I think the real question is about personhood. You touched on that in your article. We don’t usually have much of a problem with killing living things for food, etc. Many of us feel that abortion is acceptable before the fetus becomes a person, but once personhood is achieved, the individual has a right to life. It is also interesting to note that “pro-life” crowd always refers to the fetus as a “baby”, or some other term that gives it the status of personhood, while the “pro-choice” crown prefers to use the word fetus, which denies the status of personhood.

      • Yes, I was considering going off on a whole personhood thing, but yes, they are pretty much the same debate.

    • Joe

      I agree with you on this. Part of the reason that this debate exists can be attributed to people attaching a physical definition to ‘Life’. This is an extension of the abortion debate that another commenter has touched on below.
      I’m with you in that I think life is a mental concept we develop for a physical process that occurs.

    • kraut2

      Why do we even need an exploration of the value of life in the case of euthanasia? Does it not simply come down to the decision of a person if he/she wants to contnue their life or not and if help to end life is available when the person is incapable to end his/her life?
      It is the person who makes this decision that sets a value for their own life – and that to me is all that is needed.

    • Kevin L

      “Yes, there are problems for consequentialism/utilitarianism such that it could follow that someone walking into a hospital should be taken away and carved up in order to save the lives of five others via a forced donation of their organs.”

      There’s a pretty common refutation of this alleged problem for consequentialism: There are consequences of living in a society where people are routinely taken away and carved up in order to save the lives of five others via a forced donation of their organs. One consequence is that many people wouldn’t want to live in this society, for instance. In fact, I’d say that the idea of human rights is only valuable in the consequential effect it has on the well-being of people in reality to be assigned those rights. I’ve yet to hear or read a real problem with consequentialism that doesn’t undervalue or ignore certain necessary consequences in this way.

      In response to the rest of your post, I value established sentience (as opposed to life). My appendix is alive. If I someday have to lose it, I won’t likely miss it at all. I value life insofar as and to the degree that it has the ability to experience well-being or suffer.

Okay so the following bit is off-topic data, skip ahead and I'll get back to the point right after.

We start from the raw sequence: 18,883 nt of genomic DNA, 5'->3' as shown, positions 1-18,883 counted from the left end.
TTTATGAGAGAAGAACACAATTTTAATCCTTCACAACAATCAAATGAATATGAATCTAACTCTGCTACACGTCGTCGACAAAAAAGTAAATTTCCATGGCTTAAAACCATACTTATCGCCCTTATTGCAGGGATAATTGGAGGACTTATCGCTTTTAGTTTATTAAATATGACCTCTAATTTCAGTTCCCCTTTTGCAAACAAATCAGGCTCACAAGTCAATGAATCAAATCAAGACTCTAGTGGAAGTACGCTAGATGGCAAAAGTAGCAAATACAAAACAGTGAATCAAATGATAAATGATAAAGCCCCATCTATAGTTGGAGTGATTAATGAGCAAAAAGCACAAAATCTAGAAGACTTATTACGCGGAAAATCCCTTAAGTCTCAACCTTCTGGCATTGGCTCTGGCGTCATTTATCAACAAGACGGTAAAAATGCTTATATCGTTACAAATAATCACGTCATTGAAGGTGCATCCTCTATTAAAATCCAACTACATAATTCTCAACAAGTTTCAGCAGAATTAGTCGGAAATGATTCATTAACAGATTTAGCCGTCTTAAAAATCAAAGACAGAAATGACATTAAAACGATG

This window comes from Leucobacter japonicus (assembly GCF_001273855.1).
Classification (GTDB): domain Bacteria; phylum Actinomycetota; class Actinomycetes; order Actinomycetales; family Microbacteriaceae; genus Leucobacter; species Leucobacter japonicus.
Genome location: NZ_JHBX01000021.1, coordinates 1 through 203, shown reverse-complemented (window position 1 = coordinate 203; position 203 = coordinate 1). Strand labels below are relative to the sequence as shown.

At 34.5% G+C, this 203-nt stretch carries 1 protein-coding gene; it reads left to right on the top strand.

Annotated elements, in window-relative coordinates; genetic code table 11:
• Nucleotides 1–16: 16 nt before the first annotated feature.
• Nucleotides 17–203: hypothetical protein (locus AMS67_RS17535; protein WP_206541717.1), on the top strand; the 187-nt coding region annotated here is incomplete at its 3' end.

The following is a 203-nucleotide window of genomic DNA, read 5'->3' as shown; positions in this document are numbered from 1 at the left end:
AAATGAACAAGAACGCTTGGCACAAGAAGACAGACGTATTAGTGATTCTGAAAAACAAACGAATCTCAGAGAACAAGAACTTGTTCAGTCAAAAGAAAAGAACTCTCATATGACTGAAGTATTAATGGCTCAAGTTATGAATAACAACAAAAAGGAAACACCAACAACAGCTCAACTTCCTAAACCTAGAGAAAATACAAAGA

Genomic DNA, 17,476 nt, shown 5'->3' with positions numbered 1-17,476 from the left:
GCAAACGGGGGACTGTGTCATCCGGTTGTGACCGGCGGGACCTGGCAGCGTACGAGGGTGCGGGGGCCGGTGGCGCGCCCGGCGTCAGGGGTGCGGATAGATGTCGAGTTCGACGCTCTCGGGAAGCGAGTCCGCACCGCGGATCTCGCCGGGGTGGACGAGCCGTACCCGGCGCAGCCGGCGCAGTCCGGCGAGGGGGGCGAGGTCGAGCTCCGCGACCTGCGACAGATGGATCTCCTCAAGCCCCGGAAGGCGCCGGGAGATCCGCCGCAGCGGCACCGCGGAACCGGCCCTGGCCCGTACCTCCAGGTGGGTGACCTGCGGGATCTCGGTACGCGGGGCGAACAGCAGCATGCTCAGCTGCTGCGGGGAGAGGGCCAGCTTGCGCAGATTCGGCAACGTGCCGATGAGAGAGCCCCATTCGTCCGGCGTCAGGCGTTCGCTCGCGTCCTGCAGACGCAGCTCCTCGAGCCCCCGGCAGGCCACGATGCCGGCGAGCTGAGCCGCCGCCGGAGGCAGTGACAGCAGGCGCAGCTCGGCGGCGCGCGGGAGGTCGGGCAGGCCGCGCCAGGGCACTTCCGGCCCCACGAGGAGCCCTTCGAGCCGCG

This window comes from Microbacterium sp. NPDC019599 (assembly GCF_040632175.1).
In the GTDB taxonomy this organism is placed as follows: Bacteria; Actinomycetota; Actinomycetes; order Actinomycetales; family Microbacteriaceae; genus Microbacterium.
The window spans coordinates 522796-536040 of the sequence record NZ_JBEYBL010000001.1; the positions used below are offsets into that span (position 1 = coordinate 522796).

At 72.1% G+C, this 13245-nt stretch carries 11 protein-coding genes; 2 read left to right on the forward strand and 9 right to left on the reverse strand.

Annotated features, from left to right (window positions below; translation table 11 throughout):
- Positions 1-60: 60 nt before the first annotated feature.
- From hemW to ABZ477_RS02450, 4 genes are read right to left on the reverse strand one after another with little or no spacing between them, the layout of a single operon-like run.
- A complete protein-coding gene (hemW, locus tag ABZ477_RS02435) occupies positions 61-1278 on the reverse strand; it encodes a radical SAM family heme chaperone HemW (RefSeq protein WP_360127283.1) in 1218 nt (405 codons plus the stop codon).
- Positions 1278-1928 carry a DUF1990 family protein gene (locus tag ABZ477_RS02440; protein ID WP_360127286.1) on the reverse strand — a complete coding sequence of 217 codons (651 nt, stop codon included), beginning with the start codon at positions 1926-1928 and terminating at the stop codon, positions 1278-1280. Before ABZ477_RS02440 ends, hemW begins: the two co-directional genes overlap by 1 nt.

• Hi Kevin

        Sure, I didn’t want to sidetrack the discussion on the well trodden paths of refutations and counter refutations. I am intuitively a consequentialist, but there are problems, as there are with every system. For example, when considering the time frame of deriving consequences, then it becomes arbitrary, and impossible to calculate the actual consequences. Are we talking immediate consequences, a year, 5, 10, 100 etc? Of course, an action can derive a negative consequence for one, and a positive for another time frame.

        So then it becomes about intention and rule consequentialism etc etc. But if you cannot properly graps what might most probably happen, then it also can take on an element of random etc.

        But the basic premise of consequentialism is pretty sound.

        • Kevin L

          Hey, thanks for the response.

          Yeah, I think this is a problem of complexity though. The fact that we can’t calculate morality well (even if we come up with a way to accurately measure well-being, which is another problem of complexity) is a problem for answers in practice, not answers in principle imo. No matter which framework we choose, it’ll be in its infancy, but I think consequentialism is the best game in town by a mile. Hell, even if we try to use another, we’ll have to employ consequentialism if we ever want to test it.

          • What’s interesting is tht when you do it intuitively, 80% of people pull the lever, but when you have to push the fat man, that way drops. So there is a massive element of psychology, too.

            • Kevin L

              Oh absolutely, and many of our intuitions are likely to be terrible anyway, just like they are in pretty much every other field of study. Morality is one of the few fields where an overwhelming majority of people tend to assume that the lack of rigorousness entailed by their intuitions (not to be confused with their intrinsic preferences/values) is actually more valuable and likely to be consistent than careful contemplation.

              To add a little nuance, I’m supportive of a value based consequentialism that seeks to maximize people’s net, non-malicious values, and that will absolutely entail a massive element of psychology (and/or neuroscience as it advances).